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Generally, customers choose to shop a particular store based on the store’s reputation (brand), the perceived quality of the merchandise and price of the merchandise. With the number of choices customers have and the amount of competition for customers, retailers must use their whole arsenal of tools to get and keep customers. One way to appeal to new customers and to keep loyal, satisfied customers is through discounts and markdowns.

While both discounts and markdowns reduce the amount of profit for the item sold, there remains a significant difference between a discount and a markdown. A discount is given because of who the customer is, i.e. employee, loyal customer, senior citizen, etc. A discount is usually, but not always, a percent off the retail price. An example is a 20% discount given to employees. A markdown is a reduction in price that is usually due to merchandise issues. For example, there is excess inventory due to missed sales plans, the customers did not like the particular merchandise, there are broken sizes so the selection of an item is not as it should be, the store is having an anniversary or end of season sale or other major event.

The correct way to calculate a discount or markdown from the customer’s perspective is to multiply the percent off, say 20%, times the selling price of the item(s). For example, 20% off a $50 sweater would be 0.20 X 50 = $10. So the customer’s discount is $10, or 20%. However, for the retailer, the discount is more significant. The correct calculation is the markdown dollars divided by the selling price of the item. In the case of our $50 item above, the correct calculation would be $10 / $40 = 25%. The calculation is the same whether discussing discounts or markdowns.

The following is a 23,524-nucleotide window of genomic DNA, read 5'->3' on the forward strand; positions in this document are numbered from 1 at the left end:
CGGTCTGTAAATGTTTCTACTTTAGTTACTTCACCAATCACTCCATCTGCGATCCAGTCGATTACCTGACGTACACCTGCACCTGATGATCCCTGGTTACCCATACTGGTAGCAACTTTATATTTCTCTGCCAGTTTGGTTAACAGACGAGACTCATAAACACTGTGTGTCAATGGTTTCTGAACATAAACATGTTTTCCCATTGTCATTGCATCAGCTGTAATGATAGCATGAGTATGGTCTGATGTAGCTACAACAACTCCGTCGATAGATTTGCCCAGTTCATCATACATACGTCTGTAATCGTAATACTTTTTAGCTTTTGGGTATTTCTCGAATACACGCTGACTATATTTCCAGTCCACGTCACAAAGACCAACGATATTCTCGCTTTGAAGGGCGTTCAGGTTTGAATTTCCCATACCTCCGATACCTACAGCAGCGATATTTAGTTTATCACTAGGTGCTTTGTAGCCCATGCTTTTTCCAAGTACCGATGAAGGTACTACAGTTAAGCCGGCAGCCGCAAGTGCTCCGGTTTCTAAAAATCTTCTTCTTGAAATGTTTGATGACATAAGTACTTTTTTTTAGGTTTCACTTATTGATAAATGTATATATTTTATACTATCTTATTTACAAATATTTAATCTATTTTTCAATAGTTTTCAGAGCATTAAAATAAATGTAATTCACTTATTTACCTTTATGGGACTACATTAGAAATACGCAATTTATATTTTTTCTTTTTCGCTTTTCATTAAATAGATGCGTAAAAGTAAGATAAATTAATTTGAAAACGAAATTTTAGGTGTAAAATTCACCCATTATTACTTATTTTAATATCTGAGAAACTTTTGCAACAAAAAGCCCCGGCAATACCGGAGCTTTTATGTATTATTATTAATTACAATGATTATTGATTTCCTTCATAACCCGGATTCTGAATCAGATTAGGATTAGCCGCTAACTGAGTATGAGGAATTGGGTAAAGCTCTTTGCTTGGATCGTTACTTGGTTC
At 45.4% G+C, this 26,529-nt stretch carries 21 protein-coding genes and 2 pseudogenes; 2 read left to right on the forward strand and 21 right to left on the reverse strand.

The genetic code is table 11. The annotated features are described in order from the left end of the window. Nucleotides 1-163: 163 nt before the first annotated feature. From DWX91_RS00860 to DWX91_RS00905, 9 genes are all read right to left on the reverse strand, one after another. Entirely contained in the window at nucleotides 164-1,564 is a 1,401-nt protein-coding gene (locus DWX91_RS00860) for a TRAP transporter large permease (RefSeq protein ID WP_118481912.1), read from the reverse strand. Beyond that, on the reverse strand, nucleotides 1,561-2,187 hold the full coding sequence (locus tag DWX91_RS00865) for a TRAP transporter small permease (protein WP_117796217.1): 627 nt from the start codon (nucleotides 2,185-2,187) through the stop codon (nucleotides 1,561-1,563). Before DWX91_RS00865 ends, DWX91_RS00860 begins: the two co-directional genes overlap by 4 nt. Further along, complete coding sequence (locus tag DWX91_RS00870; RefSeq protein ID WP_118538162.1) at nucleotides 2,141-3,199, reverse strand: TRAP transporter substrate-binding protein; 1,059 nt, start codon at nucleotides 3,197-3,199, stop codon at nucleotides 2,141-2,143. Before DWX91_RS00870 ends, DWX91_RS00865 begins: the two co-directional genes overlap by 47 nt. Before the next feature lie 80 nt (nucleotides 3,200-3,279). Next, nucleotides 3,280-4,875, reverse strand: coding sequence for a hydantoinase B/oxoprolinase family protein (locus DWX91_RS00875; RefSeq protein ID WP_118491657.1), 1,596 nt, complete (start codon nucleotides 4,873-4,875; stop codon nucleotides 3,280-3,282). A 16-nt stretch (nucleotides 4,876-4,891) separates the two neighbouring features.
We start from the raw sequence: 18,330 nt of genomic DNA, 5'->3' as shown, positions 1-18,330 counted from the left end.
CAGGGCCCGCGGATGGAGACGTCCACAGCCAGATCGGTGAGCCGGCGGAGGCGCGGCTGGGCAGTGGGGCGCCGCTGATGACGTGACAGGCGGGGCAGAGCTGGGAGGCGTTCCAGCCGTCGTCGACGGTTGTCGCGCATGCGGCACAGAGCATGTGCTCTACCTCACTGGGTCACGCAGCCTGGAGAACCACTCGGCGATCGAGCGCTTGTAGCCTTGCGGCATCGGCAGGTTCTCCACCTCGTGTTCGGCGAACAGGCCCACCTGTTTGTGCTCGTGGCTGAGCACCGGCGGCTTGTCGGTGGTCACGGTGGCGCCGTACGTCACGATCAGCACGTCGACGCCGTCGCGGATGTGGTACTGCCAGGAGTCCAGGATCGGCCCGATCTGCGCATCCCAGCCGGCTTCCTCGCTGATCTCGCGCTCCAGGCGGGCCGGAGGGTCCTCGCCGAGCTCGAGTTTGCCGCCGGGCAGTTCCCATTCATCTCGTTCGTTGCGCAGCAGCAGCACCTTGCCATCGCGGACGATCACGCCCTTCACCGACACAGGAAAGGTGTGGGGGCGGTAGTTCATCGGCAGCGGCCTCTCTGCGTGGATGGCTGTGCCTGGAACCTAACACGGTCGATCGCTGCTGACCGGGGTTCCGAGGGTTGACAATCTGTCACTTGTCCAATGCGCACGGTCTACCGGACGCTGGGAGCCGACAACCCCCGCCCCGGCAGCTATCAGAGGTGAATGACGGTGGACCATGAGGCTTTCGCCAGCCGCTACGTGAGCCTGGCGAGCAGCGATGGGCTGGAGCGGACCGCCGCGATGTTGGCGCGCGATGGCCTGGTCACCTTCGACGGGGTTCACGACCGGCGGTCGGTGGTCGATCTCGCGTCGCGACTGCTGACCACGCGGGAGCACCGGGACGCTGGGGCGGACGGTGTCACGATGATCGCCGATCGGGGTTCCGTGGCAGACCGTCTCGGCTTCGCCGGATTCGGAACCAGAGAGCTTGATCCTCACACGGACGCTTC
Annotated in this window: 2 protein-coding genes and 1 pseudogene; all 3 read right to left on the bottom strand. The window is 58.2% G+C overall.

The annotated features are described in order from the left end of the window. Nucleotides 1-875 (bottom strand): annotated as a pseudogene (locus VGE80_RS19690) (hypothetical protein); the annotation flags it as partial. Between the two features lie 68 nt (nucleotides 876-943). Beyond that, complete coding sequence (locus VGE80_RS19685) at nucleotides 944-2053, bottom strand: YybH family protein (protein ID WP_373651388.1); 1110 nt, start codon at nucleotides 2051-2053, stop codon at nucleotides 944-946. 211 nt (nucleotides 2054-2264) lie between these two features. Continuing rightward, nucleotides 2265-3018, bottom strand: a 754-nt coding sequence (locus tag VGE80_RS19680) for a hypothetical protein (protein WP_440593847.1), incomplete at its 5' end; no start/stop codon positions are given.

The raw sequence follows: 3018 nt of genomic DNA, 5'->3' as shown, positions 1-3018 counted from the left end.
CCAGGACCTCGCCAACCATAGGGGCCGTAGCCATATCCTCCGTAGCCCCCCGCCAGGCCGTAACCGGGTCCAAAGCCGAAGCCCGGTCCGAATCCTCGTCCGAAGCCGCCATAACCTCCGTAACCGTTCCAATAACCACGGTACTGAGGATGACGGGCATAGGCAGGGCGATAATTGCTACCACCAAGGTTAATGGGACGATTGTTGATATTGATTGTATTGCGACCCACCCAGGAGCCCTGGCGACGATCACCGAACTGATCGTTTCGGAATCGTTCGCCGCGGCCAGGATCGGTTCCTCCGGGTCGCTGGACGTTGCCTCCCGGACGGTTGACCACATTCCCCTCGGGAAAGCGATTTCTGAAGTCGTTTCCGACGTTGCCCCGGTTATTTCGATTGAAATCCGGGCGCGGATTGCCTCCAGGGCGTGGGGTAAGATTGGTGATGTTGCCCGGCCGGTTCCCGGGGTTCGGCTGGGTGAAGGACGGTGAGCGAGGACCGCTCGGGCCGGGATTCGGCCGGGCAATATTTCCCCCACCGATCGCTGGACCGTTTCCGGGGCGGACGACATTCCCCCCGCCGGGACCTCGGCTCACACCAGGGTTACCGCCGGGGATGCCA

The best way for a store to use discounts is in loyalty programs and here’s the good news about loyalty programs: they do bring new customers into the store and they do increase brand loyalty. A discount is an excellent and much appreciated way to say thank you to loyal customers. Statistics show that the most opened promotional emails are those sent to loyal customers with a discount announcement.

The best way to use markdowns is to clear out those few items left at the end of season. Another good way to use markdowns is to bring in some in-season purchases. Sweaters ordered last spring may be priced at $100 each with an original cost of $40; however, during the season, those same or similar sweaters may cost $25 each and still markup to a selling price of $100.  A 40% off price for the customer would be a retail selling price of $60 on the $100 item.  The markdown is now $40. Therefore, to calculate the markdown percent, it is:  $40 divided by $60 (the selling price) and get 66.67%. 

When using an Open-To-Buy, markdowns are a part of the plan; it is the markdowns in excess of plan that tend to cause problems as markdowns and discounts lower profit. However, when used properly, they draw customers into the store and hopefully, with your well-trained staff, you can also sell some full-price items to compliment those discounted and marked down.

More and more I see retailers falling into the trap of using markdowns as a pricing strategy. This article is not about pricing strategies, but about discounts and markdowns and their affect on the bottom line, both good and bad.  The bad side of markdowns are seen when they are the last recourse to selling the “dogs”—those items purchased that did not fit the desires of your customers. Perhaps the color was wrong; perhaps there was a different “hot” item that was popular (think of the Tickle Me Elmo toys from Christmases past). If mistakes are minimal, the effect of moving excess inventory is also minimal. But, if the buyer makes too many mistakes, deeper markdowns to move higher quantities of merchandise cut deeply into profits.